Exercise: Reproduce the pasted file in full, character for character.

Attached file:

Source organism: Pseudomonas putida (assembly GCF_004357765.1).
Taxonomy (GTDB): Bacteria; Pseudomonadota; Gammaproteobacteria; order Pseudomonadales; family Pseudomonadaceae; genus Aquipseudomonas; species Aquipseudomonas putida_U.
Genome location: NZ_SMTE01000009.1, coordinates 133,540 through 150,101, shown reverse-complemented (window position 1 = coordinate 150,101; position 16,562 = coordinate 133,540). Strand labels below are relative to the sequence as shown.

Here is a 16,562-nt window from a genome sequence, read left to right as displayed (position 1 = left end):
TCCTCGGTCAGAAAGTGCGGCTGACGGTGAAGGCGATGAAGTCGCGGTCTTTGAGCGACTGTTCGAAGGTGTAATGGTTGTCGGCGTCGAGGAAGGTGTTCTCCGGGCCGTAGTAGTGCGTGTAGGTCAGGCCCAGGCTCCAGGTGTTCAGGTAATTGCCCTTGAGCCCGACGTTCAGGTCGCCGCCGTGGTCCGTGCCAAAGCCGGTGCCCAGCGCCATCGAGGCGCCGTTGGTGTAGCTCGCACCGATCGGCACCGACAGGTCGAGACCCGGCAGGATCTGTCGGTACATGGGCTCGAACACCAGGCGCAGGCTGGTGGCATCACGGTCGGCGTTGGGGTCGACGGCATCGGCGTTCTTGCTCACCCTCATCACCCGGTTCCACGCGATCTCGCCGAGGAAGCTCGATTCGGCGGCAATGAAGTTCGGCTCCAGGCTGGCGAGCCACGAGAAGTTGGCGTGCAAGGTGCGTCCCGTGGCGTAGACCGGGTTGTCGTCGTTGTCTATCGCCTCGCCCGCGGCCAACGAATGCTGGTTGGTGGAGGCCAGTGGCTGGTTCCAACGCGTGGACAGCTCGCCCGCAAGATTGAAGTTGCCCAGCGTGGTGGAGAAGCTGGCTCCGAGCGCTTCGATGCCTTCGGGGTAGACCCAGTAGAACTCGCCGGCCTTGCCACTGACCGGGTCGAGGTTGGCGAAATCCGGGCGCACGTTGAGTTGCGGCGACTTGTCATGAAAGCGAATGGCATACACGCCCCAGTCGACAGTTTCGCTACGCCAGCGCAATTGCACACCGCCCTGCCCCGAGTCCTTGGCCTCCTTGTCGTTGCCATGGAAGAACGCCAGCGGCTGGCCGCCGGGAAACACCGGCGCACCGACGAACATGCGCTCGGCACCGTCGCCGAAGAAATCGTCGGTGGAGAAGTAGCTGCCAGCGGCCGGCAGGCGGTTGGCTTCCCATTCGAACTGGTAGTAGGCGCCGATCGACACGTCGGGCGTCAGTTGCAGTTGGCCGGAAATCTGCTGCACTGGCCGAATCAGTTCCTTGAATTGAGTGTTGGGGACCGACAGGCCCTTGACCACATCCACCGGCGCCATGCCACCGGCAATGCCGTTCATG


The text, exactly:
Source organism: Pseudomonas putida (assembly GCF_004357765.1).
Taxonomy (GTDB): Bacteria; Pseudomonadota; Gammaproteobacteria; order Pseudomonadales; family Pseudomonadaceae; genus Aquipseudomonas; species Aquipseudomonas putida_U.
Genome location: NZ_SMTE01000009.1, coordinates 133,540 through 150,101, shown reverse-complemented (window position 1 = coordinate 150,101; position 16,562 = coordinate 133,540). Strand labels below are relative to the sequence as shown.

Here is a 16,562-nt window from a genome sequence, read left to right as displayed (position 1 = left end):
TCCTCGGTCAGAAAGTGCGGCTGACGGTGAAGGCGATGAAGTCGCGGTCTTTGAGCGACTGTTCGAAGGTGTAATGGTTGTCGGCGTCGAGGAAGGTGTTCTCCGGGCCGTAGTAGTGCGTGTAGGTCAGGCCCAGGCTCCAGGTGTTCAGGTAATTGCCCTTGAGCCCGACGTTCAGGTCGCCGCCGTGGTCCGTGCCAAAGCCGGTGCCCAGCGCCATCGAGGCGCCGTTGGTGTAGCTCGCACCGATCGGCACCGACAGGTCGAGACCCGGCAGGATCTGTCGGTACATGGGCTCGAACACCAGGCGCAGGCTGGTGGCATCACGGTCGGCGTTGGGGTCGACGGCATCGGCGTTCTTGCTCACCCTCATCACCCGGTTCCACGCGATCTCGCCGAGGAAGCTCGATTCGGCGGCAATGAAGTTCGGCTCCAGGCTGGCGAGCCACGAGAAGTTGGCGTGCAAGGTGCGTCCCGTGGCGTAGACCGGGTTGTCGTCGTTGTCTATCGCCTCGCCCGCGGCCAACGAATGCTGGTTGGTGGAGGCCAGTGGCTGGTTCCAACGCGTGGACAGCTCGCCCGCAAGATTGAAGTTGCCCAGCGTGGTGGAGAAGCTGGCTCCGAGCGCTTCGATGCCTTCGGGGTAGACCCAGTAGAACTCGCCGGCCTTGCCACTGACCGGGTCGAGGTTGGCGAAATCCGGGCGCACGTTGAGTTGCGGCGACTTGTCATGAAAGCGAATGGCATACACGCCCCAGTCGACAGTTTCGCTACGCCAGCGCAATTGCACACCGCCCTGCCCCGAGTCCTTGGCCTCCTTGTCGTTGCCATGGAAGAACGCCAGCGGCTGGCCGCCGGGAAACACCGGCGCACCGACGAACATGCGCTCGGCACCGTCGCCGAAGAAATCGTCGGTGGAGAAGTAGCTGCCAGCGGCCGGCAGGCGGTTGGCTTCCCATTCGAACTGGTAGTAGGCGCCGATCGACACGTCGGGCGTCAGTTGCAGTTGGCCGGAAATCTGCTGCACTGGCCGAATCAGTTCCTTGAATTGAGTGTTGGGGACCGACAGGCCCTTGACCACATCCACCGGCGCCATGCCACCGGCAATGCCGTTCATG